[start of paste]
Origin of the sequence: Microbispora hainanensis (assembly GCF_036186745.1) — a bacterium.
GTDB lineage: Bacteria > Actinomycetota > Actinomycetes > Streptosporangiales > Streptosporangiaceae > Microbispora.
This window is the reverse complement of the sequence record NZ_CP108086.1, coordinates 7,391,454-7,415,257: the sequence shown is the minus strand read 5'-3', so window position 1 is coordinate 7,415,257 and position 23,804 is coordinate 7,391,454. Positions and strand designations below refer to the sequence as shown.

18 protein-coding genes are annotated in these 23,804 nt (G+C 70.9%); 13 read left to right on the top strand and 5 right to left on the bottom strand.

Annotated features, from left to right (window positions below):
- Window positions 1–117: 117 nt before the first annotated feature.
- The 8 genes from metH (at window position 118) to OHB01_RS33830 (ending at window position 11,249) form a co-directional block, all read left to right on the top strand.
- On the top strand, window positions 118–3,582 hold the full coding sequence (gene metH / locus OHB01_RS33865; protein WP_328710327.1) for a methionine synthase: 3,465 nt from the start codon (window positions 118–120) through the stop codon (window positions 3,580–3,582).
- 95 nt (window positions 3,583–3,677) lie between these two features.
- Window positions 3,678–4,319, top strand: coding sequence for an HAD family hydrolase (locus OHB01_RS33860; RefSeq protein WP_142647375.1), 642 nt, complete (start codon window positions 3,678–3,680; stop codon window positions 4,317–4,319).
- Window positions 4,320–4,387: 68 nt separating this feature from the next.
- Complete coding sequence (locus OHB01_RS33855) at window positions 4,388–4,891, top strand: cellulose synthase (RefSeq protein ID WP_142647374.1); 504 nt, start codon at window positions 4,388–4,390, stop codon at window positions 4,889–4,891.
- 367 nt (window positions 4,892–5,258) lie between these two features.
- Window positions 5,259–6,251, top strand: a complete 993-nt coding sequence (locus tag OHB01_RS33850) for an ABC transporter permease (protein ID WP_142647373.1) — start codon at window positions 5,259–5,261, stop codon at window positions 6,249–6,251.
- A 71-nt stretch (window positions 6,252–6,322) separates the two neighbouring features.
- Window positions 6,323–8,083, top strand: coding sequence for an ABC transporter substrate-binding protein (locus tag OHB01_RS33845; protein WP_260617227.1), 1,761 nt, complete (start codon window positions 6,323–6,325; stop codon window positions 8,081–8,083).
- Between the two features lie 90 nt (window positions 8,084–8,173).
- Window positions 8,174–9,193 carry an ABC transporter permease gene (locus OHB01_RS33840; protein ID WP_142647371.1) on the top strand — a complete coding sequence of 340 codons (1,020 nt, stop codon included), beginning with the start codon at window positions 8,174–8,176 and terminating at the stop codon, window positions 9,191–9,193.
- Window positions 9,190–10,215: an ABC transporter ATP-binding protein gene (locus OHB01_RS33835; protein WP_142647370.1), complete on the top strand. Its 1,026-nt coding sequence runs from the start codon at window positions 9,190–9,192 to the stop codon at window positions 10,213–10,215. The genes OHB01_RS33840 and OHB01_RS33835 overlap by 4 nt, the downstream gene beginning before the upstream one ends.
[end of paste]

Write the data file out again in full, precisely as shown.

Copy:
Origin of the sequence: Microbispora hainanensis (assembly GCF_036186745.1) — a bacterium.
GTDB lineage: Bacteria > Actinomycetota > Actinomycetes > Streptosporangiales > Streptosporangiaceae > Microbispora.
This window is the reverse complement of the sequence record NZ_CP108086.1, coordinates 7,391,454-7,415,257: the sequence shown is the minus strand read 5'-3', so window position 1 is coordinate 7,415,257 and position 23,804 is coordinate 7,391,454. Positions and strand designations below refer to the sequence as shown.

18 protein-coding genes are annotated in these 23,804 nt (G+C 70.9%); 13 read left to right on the top strand and 5 right to left on the bottom strand.

Annotated features, from left to right (window positions below):
- Window positions 1–117: 117 nt before the first annotated feature.
- The 8 genes from metH (at window position 118) to OHB01_RS33830 (ending at window position 11,249) form a co-directional block, all read left to right on the top strand.
- On the top strand, window positions 118–3,582 hold the full coding sequence (gene metH / locus OHB01_RS33865; protein WP_328710327.1) for a methionine synthase: 3,465 nt from the start codon (window positions 118–120) through the stop codon (window positions 3,580–3,582).
- 95 nt (window positions 3,583–3,677) lie between these two features.
- Window positions 3,678–4,319, top strand: coding sequence for an HAD family hydrolase (locus OHB01_RS33860; RefSeq protein WP_142647375.1), 642 nt, complete (start codon window positions 3,678–3,680; stop codon window positions 4,317–4,319).
- Window positions 4,320–4,387: 68 nt separating this feature from the next.
- Complete coding sequence (locus OHB01_RS33855) at window positions 4,388–4,891, top strand: cellulose synthase (RefSeq protein ID WP_142647374.1); 504 nt, start codon at window positions 4,388–4,390, stop codon at window positions 4,889–4,891.
- 367 nt (window positions 4,892–5,258) lie between these two features.
- Window positions 5,259–6,251, top strand: a complete 993-nt coding sequence (locus tag OHB01_RS33850) for an ABC transporter permease (protein ID WP_142647373.1) — start codon at window positions 5,259–5,261, stop codon at window positions 6,249–6,251.
- A 71-nt stretch (window positions 6,252–6,322) separates the two neighbouring features.
- Window positions 6,323–8,083, top strand: coding sequence for an ABC transporter substrate-binding protein (locus tag OHB01_RS33845; protein WP_260617227.1), 1,761 nt, complete (start codon window positions 6,323–6,325; stop codon window positions 8,081–8,083).
- Between the two features lie 90 nt (window positions 8,084–8,173).
- Window positions 8,174–9,193 carry an ABC transporter permease gene (locus OHB01_RS33840; protein ID WP_142647371.1) on the top strand — a complete coding sequence of 340 codons (1,020 nt, stop codon included), beginning with the start codon at window positions 8,174–8,176 and terminating at the stop codon, window positions 9,191–9,193.
- Window positions 9,190–10,215: an ABC transporter ATP-binding protein gene (locus OHB01_RS33835; protein WP_142647370.1), complete on the top strand. Its 1,026-nt coding sequence runs from the start codon at window positions 9,190–9,192 to the stop codon at window positions 10,213–10,215. The genes OHB01_RS33840 and OHB01_RS33835 overlap by 4 nt, the downstream gene beginning before the upstream one ends.